“Michael Vick will come up just because of their raw ability to run the football. There has never been a quarterback as dynamic carrying the football entering the league. This guy is as dynamic as some of the best running backs that we’ve ever seen enter the draft when you’re talking about the ability in the open field to use their feet. He’s a much more dynamic runner than Lamar Jackson was and I think he’s even more dynamic than Michael Vick was.”

“It looked like a normal scramble around the left side, there were two or three defenders that had the pursuit angle on Kyler, and he beat them to the corner, turned up the sideline and ran for a touchdown,” Klatt said. “I was shocked. I had no idea what to think, I’d never see anything quite like that.”

Murray, who is listed at 194 pounds, is adept at avoiding big hits.

“If you look at the tape, and I did this several times over, and you watch for how many times he actually gets hit, there are players that have the unique ability to avoid what I would call devastating contact, and he’s one of ’em, whether he’s outside of the pocket or inside the pocket,” Klatt said. “So because of that, I don’t think that his frame is as big of a concern, at least certainly not for me.”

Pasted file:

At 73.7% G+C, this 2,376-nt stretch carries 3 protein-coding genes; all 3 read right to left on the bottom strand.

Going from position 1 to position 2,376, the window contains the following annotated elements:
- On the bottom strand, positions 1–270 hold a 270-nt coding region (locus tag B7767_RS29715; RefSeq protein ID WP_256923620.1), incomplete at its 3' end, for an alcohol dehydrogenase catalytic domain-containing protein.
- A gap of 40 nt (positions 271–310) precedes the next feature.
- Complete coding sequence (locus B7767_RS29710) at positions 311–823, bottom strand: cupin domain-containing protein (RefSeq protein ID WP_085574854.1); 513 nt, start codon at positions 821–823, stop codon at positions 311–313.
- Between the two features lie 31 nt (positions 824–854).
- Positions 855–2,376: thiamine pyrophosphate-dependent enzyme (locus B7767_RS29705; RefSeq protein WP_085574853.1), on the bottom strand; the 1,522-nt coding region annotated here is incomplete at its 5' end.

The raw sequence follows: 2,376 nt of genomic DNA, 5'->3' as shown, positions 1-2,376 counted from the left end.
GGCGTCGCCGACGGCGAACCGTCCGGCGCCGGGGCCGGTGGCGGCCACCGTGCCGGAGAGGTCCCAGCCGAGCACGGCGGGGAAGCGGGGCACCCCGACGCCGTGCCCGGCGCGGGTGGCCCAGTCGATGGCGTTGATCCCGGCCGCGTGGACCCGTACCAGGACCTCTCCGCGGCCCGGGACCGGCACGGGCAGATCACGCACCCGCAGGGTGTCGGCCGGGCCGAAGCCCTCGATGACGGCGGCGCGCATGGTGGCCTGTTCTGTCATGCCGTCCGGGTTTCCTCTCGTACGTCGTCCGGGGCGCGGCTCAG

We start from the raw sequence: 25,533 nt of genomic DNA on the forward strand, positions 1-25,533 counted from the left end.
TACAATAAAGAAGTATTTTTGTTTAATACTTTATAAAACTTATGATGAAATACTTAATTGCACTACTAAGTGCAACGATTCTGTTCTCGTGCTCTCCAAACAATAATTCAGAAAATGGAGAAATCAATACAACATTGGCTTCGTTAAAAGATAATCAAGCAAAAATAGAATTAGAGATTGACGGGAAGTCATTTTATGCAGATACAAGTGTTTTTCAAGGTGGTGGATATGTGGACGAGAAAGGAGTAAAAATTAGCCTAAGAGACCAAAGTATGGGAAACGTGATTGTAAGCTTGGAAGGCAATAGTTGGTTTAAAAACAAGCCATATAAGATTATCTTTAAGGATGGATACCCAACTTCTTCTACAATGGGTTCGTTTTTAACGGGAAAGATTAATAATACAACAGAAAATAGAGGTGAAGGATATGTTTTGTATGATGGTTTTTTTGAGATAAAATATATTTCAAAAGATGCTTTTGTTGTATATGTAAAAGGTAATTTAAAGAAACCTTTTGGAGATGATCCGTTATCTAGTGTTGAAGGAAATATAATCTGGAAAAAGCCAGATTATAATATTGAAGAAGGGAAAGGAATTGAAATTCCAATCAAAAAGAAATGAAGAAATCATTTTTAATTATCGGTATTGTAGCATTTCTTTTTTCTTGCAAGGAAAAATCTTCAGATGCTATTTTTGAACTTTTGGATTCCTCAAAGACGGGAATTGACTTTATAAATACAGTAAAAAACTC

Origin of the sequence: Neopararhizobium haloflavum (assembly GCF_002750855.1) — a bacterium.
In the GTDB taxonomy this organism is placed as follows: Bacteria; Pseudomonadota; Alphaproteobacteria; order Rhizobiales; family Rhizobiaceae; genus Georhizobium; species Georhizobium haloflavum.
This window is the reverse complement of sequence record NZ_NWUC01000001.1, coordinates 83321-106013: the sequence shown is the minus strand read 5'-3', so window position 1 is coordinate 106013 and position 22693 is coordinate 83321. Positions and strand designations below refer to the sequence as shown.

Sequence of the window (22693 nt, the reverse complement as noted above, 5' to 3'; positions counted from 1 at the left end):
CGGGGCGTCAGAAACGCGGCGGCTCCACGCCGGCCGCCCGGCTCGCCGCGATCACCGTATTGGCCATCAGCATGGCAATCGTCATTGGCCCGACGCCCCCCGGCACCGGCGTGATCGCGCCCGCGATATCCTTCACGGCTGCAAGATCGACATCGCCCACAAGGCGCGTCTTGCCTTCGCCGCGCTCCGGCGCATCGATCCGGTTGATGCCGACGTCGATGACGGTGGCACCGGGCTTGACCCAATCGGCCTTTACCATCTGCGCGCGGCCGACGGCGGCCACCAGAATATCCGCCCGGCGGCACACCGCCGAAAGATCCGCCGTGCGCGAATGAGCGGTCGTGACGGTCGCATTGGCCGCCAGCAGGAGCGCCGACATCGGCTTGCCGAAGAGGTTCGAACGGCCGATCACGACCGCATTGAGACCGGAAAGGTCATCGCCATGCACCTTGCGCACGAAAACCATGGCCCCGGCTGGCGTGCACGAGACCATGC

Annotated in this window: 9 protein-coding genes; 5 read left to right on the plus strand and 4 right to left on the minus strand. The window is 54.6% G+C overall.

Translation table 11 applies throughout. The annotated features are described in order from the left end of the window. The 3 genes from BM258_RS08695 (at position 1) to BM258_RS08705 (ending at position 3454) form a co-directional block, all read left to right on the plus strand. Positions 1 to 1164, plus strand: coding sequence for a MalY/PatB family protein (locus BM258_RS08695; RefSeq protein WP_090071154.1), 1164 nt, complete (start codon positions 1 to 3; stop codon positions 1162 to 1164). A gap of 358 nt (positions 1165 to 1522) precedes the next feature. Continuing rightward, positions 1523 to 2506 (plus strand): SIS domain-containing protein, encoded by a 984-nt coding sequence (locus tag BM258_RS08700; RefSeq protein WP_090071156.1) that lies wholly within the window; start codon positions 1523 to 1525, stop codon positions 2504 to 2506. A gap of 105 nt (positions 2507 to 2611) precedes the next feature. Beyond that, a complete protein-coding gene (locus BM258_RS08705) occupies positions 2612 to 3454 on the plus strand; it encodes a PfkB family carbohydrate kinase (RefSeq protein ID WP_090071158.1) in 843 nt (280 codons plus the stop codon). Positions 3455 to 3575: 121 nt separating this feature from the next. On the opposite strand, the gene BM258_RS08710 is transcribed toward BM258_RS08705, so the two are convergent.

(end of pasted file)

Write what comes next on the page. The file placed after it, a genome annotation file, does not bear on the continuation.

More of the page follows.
Murray is not as brash and boisterous as Mayfield — who is? — but oozes a quiet and infectious confidence.

“What I thought went unnoticed throughout the season it’s that he is hyper-competitive,” Klatt said.

Asked what kind of leader he is, Klatt said: “His teammates loved him.”

His Bills teammates grew to love Flutie for a short time in 1999 … after the Miracle Man was forced to toil for eight years in the CFL.

“The biggest problem with a lot of short quarterbacks is they don’t have the arm strength. [Murray] does. He can make all the throws,” Flutie told TMZ last month. “He can throw from all kinds of angles. We see that with [Patrick] Mahomes and you’ll have the same thing with Kyler Murray.”

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Klatt was in the booth for Oklahoma’s game against Texas.

The team that drafts Murray will have to adapt its system to him and for him much more dramatically than it would for Haskins.

“I think [Haskins has] a higher upside than maybe Kyler, but I think Kyler’s probably more suited to have success early in his career at the next level,” Klatt said. “I think Dwayne will probably be really well-served to go in and potentially sit for a year.”

Klatt, like Murray, played baseball (in the minors) before leaving Colorado as an all-Big 12 quarterback and trying out as a free agent with the Lions and Saints in 2006.

“There was never a moment that was ever too big for Kyler,” Klatt said. “The lights were never too bright for him. I think he always remained calm. I think that he can have success in any market in the National Football League.

“If I’m looking at it from just the dynamic ability of offensive players on the field, can you imagine having Kyler Murray and Saquon Barkley on the field at the same time? Are you kidding me? Who are you defending?”

Until further review, The Improbable Dream. If not The Impossible Dream. But it sure is a fun one.